Meanwhile, Mr Field said it should be easier for Labour MPs to oust the party leader if it is clear they could cost them victory at an election.
Revealing he had tried to spearhead moves to replace both Gordon Brown and Ed Miliband, Mr Field said Labour should introduce a similar system to the Tories, which would allow 30 MPs to trigger a vote of confidence in the party leader.
The former welfare minister also raised the possibility of David Miliband becoming leader before 2020, saying the idea "could gain traction as the next election nears".
Writing in the Mail on Sunday, Mr Field said: "We , like the Conservatives, must build into our parliamentary rules a trapdoor mechanism through which leaders likely to fail can be quickly dropped.
"This is why I've written to eight senior fellow Labour MPs asking them to back a change in the Parliamentary Labour Party's rulebook which would give us a similar despatching policy as the Tories have.
"Jim Fitzpatrick, Paul Flynn, Roger Godsiff, Margaret Hodge, George Howarth, John Mann, Siobhain McDonagh, Barry Sheerman and I are asking if John Cryer, the Parliamentary Labour Party chairman, would change our rules so that if he received, say, 30 signed letters from Labour MPs asking him to call a vote of confidence in the leader, such a vote would have to be put. Who signs the letters should remain anonymous until that debate takes place.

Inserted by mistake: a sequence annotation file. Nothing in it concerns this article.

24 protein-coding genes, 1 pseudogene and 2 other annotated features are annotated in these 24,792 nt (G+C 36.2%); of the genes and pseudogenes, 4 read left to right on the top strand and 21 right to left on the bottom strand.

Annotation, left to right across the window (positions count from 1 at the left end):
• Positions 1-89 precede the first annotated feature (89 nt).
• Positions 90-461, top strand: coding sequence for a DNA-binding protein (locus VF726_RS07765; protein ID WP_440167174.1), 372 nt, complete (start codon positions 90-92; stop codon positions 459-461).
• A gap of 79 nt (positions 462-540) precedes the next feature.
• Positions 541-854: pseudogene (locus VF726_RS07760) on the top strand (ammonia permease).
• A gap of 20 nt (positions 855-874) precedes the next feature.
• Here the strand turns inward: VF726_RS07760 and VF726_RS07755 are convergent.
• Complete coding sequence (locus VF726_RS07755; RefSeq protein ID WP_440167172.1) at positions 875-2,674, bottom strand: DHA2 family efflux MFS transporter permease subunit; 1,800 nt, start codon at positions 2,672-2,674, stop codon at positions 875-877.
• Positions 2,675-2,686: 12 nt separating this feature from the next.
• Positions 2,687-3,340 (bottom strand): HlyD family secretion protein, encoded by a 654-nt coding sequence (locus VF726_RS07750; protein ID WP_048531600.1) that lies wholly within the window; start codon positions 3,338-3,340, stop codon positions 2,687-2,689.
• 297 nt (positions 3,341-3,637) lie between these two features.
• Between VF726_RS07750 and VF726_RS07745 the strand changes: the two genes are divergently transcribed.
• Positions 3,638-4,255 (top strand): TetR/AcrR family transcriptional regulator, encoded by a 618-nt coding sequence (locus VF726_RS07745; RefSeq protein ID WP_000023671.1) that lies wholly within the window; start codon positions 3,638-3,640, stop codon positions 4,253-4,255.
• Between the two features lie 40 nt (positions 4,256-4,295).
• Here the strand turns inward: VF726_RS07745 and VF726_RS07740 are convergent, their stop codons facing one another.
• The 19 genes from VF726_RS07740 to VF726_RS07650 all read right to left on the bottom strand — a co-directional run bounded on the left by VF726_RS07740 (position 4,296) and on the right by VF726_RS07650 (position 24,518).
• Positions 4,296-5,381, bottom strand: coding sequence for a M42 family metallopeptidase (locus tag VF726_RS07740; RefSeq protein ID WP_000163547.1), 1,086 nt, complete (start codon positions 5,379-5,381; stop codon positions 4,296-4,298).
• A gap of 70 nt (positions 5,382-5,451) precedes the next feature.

"Of course I hope that whoever wins the current Labour leadership contest does well, and that this mechanism will never have to be used.
"But this safety-valve would increase our future chances of winning elections. Westminster is rife with rumours that David Miliband wants to come back. I am not sure I would support such a move at present, but it could gain traction as the next election nears."
Shadow chancellor Chris Leslie - who is backing Ms Cooper - questioned Mr Burnham's claim that Ed Miliband's failed pitch to voters was "the best manifesto that I have stood on in four general elections for Labour".
He told BBC1's Sunday Politics: "You will have to ask Andy. I think the best manifestos are the ones that convince the public that we are the right party for government. We didn't do that this time.
"It was obviously not a manifesto that convinced the public."